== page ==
THE BLOG
01/13/2015 12:26 pm ET Updated Mar 15, 2015

4 Ways the Free Market Has Wall Street on Its Heels

The proverbial stock market black eye of 2008-2009 exposed the "dirty secrets" that plague, and continue to plague, Wall Street. The fraud, greed and gambling associated with American's hard earned savings left almost everyone with some element of collateral damage.

As if that wasn't enough, Hollywood added insult to injury by releasing several big hits including; The Wolf of Wall Street, Too Big to Fail, Inside Job-Narrated by Matt Damon, Chasing Madoff and The Untouchables, just to name a few.

The digital and physical bookshelves also capitalized on the opportunity by releasing best sellers such as Pound Foolish by Helaine Olsen and Tony Robbins first book in over 10 years, Money - Master the Game. All of which shed light on the games that are played with the American publics life savings.

The human genius has come to the rescue and has practically put a nail in the coffin by creating technology that has Wall Street more frightened than ever.

Here are just four of the many brilliant technologies that are putting American's back in the drivers seat of building their wealth instead of relying on Wall Street.

1. FinTech (Financial Technology)

Two main contributors to lackluster wealth is the commitment to saving, as well as the high investment fees by brokerage houses. Internet and mobile apps for investing like acorns.com, solve these dominant problems by their easy to use system that syncs with your bank accounts and takes your spare change and invests it periodically in Low Cost index funds. It is a profound technological advance.

Mint.com is at the forefront of account aggregation and reporting, allowing the average family to be more financially responsible. All data is in real time, it's free and it syncs with most banks and financial institutions; it even tracks your credit score and gives tips on how to improve it. Mint.com, owned by Quicken, is the leader in bringing financial reporting and accounting to Main Street in the easiest way possible.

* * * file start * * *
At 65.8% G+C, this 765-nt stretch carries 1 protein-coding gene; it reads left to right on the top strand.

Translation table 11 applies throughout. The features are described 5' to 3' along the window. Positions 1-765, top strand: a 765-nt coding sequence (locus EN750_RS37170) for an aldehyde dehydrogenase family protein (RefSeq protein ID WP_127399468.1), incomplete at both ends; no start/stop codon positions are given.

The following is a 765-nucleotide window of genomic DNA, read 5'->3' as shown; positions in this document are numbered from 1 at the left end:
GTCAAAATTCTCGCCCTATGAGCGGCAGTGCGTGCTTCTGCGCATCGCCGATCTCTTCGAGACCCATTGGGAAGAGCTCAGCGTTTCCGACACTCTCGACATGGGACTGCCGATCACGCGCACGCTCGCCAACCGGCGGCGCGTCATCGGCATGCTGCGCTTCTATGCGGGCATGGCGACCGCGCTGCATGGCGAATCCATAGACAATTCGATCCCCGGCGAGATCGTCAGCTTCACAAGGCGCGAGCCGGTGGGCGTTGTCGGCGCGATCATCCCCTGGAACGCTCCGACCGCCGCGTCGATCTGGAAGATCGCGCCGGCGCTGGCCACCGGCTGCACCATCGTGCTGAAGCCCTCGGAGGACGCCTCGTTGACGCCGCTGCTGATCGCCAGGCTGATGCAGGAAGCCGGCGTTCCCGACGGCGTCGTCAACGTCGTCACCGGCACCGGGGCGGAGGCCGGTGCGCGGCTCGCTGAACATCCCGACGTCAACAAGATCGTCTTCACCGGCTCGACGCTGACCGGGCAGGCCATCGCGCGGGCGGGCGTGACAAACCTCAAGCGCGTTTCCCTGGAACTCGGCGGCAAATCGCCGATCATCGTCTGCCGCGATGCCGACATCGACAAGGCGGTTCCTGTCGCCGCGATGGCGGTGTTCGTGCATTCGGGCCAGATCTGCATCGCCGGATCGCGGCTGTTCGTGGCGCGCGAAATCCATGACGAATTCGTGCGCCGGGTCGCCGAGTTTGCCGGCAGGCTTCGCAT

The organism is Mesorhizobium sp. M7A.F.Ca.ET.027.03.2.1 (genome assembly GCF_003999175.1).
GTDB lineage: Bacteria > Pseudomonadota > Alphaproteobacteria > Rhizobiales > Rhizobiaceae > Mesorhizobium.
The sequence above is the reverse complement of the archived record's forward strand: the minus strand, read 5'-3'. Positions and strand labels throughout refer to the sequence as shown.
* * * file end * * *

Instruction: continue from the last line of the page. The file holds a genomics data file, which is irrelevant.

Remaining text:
2. Crowd Funding

Part of President Obama's JOBS ACT of 2012 created an incredible opportunity for the average main street American. Since then, there are hundreds of companies who consider themselves crowd funders. Crowd Funding according to Wikepedia is the practice of funding a project or venture by raising monetary contributions from a large number of people, typically via the internet. Companies such as Lending Club and Fundrise are leading the charge.

Lendingclub.com (NYSE: LC) is a platform for peer to peer lending who recently raised over $1 Billion by way of their IPO. Not only can individuals and even businesses seek credit for debt consolidation, college, a car, home improvement, etc., they can also be the lenders themselves and invest in these types of loans. Lending Club boasts a 99.9 percent success rate by spreading a person's investment across 100 notes, and the average return on all loan terms has been 14.09 percent (Lending Club Statistics).

Fundrise operates on a similar premise as Lending Club, allowing accredited investors competitive returns without sacrificing a high amount of capital, but also giving Commercial Real Estate Developers a simple way to access often difficult to acquire investment capital. Fundrise has funded commercial real estate projects from Seattle, to various parts of Texas and Washington DC.

Although crowd funding was only a $5 billion dollar market in 2013, it is estimated to be a multi-hundred billion dollar market by 2025 (Fortune.com).

3. The Educated Investor

Investors have more resources than ever to make better investment decisions, as opposed to the age old reliance on a stock broker or financial advisor.

The Khan Academy has led the field in providing video tutorial based education on most everything financial -- from interest and debt to complex options strategies, and everything in between. By spending just a few hours with founder, Solomon Khan, you will have a basic understanding of most every financial term and concept out there.

Though not new, The Investment Newsletter Industry has been around for decades (via snail mail), and is another way to become an educated investor. Now mostly in digital format, they have taken the world by storm, offering financial perspectives for a minimal and easy to cancel subscription fee. These newsletters speak liberally about financial matters and subsequently fly under the radar of financial regulators because they are considered "press."

Some of the earliest entrepreneurs in the financial industry are Mark Skousen and Richard Russell who now have amassed a world-wide digital presence and reputation in helping people understand the investment world. William Boner's Agora Financial network is another resource that has capitalized on the insatiable demand for independent financial advice that doesn't carry an ulterior motive -- as is the case with the financial firms on Wall Street.

4. A Sharing Society

Social Media has become the police department of society. The fancy car, office and pearly white smile is no longer the beacon of trust in financial services; it's now the number of likes, shares, online presence and honest content deliberation that dictate a person's authoritative influence. With social media being at the forefront of information and marketing, it can't help but influence the independent investors various decisions. When it comes to investing, research groups have discovered that one in four adults use social media to target financing and investing insights (Hewins Financial).

Wall Street is still a heavy hitter and has massive influence, but who knows how long their power will remain. With the rapid advancement of technology, Wall Street is starting to finally have someone to answer to -- the educated public.